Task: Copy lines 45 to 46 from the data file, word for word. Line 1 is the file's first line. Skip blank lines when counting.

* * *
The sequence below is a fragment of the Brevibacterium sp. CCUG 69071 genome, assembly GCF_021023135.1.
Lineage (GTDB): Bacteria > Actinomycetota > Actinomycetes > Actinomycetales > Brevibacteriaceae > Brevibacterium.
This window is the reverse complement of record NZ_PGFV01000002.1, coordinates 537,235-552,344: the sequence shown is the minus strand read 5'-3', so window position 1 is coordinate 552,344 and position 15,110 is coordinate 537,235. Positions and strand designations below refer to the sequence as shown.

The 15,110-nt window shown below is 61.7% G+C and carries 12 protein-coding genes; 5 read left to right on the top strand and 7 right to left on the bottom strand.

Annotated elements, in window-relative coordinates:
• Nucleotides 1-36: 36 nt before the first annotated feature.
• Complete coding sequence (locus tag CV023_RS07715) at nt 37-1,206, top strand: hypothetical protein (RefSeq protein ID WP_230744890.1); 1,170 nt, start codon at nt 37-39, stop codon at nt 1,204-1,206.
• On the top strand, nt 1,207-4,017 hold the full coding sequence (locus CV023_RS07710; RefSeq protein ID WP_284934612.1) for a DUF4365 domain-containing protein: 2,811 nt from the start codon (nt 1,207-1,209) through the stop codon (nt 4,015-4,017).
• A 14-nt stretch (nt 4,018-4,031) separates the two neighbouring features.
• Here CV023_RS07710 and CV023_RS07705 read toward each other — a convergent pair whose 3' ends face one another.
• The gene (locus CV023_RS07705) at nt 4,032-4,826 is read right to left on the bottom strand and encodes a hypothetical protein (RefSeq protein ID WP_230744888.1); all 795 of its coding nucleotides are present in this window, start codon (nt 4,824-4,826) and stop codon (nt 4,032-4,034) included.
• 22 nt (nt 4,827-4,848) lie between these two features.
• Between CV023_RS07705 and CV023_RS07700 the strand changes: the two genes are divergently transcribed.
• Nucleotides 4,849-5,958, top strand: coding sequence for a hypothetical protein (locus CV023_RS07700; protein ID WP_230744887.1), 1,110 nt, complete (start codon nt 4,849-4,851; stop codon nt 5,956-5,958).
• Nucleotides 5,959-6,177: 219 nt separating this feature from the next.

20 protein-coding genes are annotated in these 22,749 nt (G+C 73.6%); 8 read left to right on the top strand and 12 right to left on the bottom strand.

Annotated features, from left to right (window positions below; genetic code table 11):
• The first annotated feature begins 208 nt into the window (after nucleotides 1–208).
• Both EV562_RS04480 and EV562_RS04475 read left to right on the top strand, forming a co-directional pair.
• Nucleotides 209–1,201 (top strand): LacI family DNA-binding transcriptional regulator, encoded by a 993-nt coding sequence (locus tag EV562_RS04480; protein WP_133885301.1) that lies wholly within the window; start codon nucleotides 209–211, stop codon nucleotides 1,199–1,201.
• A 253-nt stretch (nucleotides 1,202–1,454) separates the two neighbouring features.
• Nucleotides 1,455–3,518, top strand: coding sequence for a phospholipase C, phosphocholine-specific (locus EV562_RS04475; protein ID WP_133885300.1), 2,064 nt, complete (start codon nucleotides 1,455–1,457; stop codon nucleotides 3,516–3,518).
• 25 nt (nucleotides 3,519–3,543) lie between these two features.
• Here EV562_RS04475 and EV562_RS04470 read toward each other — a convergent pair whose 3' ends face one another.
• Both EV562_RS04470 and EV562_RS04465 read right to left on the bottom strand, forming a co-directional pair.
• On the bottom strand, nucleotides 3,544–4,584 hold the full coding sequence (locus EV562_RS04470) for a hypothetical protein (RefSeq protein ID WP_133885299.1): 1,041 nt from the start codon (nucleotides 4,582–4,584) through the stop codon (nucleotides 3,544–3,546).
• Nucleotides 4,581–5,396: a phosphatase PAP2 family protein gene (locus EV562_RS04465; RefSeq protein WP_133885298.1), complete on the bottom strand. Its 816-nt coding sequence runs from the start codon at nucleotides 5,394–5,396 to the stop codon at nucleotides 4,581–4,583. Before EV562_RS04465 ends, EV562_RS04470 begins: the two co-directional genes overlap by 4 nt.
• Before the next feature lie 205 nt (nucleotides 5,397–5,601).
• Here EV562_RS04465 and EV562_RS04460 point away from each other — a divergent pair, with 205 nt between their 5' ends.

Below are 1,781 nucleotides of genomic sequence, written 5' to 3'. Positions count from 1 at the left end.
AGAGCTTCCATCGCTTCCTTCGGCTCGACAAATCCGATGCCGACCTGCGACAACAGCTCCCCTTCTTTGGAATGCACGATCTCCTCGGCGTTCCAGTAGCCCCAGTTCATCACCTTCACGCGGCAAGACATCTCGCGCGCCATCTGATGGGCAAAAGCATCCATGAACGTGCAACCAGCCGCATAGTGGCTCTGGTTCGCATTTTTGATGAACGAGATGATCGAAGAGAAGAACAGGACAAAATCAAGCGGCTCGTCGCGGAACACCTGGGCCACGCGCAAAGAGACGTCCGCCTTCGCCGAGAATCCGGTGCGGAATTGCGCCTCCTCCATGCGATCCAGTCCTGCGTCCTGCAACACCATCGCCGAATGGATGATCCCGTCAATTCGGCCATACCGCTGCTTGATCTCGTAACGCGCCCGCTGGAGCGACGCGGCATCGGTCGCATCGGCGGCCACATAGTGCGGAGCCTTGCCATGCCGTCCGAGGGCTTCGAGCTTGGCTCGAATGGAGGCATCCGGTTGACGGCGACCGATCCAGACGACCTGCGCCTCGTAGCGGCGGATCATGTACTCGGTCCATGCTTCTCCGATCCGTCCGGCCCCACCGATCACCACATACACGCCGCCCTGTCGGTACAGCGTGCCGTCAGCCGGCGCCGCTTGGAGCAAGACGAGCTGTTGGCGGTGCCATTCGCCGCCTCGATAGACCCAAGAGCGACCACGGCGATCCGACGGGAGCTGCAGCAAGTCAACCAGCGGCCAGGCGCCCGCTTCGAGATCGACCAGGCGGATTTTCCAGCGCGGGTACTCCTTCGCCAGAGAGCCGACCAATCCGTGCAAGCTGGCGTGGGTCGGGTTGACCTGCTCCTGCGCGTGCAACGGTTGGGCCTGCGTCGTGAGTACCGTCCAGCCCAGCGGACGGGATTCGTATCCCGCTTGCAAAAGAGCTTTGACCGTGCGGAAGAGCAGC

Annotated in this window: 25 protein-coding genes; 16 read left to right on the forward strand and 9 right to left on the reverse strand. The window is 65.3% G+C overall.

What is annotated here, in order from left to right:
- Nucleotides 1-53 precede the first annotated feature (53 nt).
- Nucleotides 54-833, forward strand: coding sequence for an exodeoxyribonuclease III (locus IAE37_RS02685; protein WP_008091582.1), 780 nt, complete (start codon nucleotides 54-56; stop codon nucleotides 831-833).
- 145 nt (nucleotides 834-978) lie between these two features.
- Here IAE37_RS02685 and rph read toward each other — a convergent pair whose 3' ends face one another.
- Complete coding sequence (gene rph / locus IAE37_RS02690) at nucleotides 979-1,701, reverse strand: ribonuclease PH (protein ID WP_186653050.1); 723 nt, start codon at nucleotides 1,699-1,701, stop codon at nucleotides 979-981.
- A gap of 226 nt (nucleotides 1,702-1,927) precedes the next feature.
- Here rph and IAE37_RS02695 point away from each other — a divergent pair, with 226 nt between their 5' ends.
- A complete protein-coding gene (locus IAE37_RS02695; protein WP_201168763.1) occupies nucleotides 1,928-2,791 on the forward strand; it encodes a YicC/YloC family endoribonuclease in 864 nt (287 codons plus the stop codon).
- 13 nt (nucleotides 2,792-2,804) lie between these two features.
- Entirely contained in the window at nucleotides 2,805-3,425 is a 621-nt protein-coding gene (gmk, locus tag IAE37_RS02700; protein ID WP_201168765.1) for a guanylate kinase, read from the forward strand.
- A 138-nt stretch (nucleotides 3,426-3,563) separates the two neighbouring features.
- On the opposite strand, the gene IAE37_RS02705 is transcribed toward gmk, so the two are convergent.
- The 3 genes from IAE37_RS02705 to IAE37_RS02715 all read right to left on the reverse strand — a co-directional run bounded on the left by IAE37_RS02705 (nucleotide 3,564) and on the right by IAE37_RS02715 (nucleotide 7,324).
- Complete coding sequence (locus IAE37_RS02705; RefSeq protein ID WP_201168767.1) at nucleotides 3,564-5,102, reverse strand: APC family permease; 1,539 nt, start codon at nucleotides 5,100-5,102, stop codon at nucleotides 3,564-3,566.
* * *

- On the opposite strand, the gene IAE37_RS02705 is transcribed toward gmk, so the two are convergent.
- The 3 genes from IAE37_RS02705 to IAE37_RS02715 all read right to left on the reverse strand — a co-directional run bounded on the left by IAE37_RS02705 (nucleotide 3,564) and on the right by IAE37_RS02715 (nucleotide 7,324).